Dismiss Notice
Join Physics Forums Today!
The friendliest, high quality science and math community on the planet! Everyone who loves science is here!

Loop-the-loop normal force

  1. Mar 19, 2005 #1
    Can anyone provide an explanation as to what the normal force is reacting to in the case when a jet is flying a loop-the-loop?? I understand for a rollercoaster that at the top of the loop the normal force is due to the track exerting a force back on to the rollercoaster cart, contributing to the centripetal force, but for a plane, where is the normal coming from???

    Only thing I can imagine is that it has something to do with the inertia of the plane?? But then why would the normal act downwards at the top of the loop?

    Cheers
     
  2. jcsd
  3. Mar 19, 2005 #2

    Andrew Mason

    User Avatar
    Science Advisor
    Homework Helper

    The air.

    AM
     
  4. Mar 19, 2005 #3

    Doc Al

    User Avatar

    Staff: Mentor

    On the plane itself, consider the vertical forces acting at the top of the loop: The air pushing on the plane ("lift") and gravity. These forces must produce the (downward) centripetal acceleration of the plane if the plane executes circular motion.

    The term "normal" force is usually reserved for the perpendicular force between two surfaces, such as between car and track in the roller coaster case. In the airplane example, one could ask for the normal force on the pilot (exerted by the plane) at the top of the loop.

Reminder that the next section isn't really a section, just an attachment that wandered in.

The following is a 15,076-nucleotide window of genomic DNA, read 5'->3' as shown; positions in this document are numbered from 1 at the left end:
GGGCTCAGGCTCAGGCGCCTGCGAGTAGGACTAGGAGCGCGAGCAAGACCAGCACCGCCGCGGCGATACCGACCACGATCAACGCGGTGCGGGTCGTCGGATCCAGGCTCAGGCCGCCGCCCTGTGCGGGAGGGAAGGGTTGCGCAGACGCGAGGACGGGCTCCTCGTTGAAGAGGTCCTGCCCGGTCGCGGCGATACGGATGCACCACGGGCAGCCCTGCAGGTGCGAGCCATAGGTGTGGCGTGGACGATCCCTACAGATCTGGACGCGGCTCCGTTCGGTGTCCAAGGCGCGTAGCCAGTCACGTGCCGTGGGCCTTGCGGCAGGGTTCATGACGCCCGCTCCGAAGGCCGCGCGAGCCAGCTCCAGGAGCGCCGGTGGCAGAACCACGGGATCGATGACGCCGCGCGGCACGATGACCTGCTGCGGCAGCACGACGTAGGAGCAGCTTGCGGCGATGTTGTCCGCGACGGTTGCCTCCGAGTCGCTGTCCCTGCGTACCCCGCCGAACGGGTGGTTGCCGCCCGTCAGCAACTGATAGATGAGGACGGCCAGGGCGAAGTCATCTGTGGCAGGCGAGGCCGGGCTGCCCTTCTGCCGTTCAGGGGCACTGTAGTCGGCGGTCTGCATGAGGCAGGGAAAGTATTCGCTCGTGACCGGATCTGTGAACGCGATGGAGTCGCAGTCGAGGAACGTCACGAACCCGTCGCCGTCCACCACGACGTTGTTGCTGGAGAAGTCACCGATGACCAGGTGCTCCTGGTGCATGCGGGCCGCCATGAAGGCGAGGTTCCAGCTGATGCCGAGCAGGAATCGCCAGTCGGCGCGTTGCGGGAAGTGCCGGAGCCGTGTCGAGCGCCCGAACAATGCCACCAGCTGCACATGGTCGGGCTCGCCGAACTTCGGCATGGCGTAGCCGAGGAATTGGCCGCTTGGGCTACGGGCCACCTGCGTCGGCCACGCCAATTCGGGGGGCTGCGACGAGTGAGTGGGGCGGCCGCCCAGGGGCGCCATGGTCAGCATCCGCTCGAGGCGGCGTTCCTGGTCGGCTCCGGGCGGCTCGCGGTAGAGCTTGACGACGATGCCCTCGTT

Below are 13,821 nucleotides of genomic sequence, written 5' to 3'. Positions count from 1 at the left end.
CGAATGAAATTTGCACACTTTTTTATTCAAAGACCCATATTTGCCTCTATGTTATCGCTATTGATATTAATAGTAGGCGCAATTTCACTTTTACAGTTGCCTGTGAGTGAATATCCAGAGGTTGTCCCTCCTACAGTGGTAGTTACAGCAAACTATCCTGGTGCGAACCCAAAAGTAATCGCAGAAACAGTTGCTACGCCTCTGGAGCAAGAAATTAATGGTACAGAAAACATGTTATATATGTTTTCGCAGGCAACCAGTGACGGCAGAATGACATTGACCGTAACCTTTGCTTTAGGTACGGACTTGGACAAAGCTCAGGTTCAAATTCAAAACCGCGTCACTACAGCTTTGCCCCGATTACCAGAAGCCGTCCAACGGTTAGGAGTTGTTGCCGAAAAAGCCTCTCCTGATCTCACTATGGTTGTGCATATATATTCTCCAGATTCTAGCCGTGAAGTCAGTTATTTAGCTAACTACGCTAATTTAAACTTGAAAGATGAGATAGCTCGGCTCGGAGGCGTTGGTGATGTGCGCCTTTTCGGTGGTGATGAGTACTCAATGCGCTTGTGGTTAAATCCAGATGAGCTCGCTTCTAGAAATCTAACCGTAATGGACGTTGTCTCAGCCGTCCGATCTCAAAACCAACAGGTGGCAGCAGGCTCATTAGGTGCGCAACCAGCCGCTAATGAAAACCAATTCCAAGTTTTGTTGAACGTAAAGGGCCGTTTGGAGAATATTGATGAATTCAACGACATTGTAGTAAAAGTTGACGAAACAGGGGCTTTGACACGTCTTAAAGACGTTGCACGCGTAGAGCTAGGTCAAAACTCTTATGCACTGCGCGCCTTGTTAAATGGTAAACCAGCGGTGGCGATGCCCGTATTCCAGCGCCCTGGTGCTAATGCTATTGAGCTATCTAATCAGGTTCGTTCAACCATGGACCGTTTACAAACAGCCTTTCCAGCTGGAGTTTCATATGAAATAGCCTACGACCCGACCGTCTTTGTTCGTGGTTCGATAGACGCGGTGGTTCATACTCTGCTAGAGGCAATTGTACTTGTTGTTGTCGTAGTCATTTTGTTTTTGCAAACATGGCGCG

5. Mar 19, 2005 #4
    look at it, as whats exerting the normal force on the person in the plane, which would be the chair.
     
  6. Mar 19, 2005 #5
    Normal force

    For the plane moving in a circle. If the magnitude of the velocity is constant, then by Newton's second law, the net force on the plane is towards the centre (centripetal force). The pilot in the plane (if tightly secured to the seat) will also move in a circle. At the top of the loop the weight acting on the pilot and force exerted by the seat on the pilot act downward. These two forces provide the size of the centripetal force.

    n +mg = mv*v / r rearranging for n gives n = m(v*v /r - g)
     
  7. Mar 19, 2005 #6

    Andrew Mason

    User Avatar
    Science Advisor
    Homework Helper

    And what is it that provides the force on the seat that the pilot feels. It can't be gravity. It is the force of the plane against the air.

    AM
     
  8. Mar 19, 2005 #7
    so if the track exerts a force on a car in loop to loop, what exerts the force on the track?
     
  9. Mar 20, 2005 #8

    Andrew Mason

    User Avatar
    Science Advisor
    Homework Helper

    The mass/inertia of the rest of the rollercoaster and the earth to which it is attached.

    AM
     
  10. Mar 21, 2005 #9

    The forces are the aerodynamic forces of lift which (usually) point up from
    the wings. When the plane is upside down, the wings point down.

    The easy way to visualize this is that there is a vaccum condition just above
    the wings of plane which always pull the wings toward the vacuum.
     
Know someone interested in this topic? Share this thread via Reddit, Google+, Twitter, or Facebook

Have something to add?



Similar Discussions: Loop-the-loop normal force
Loading...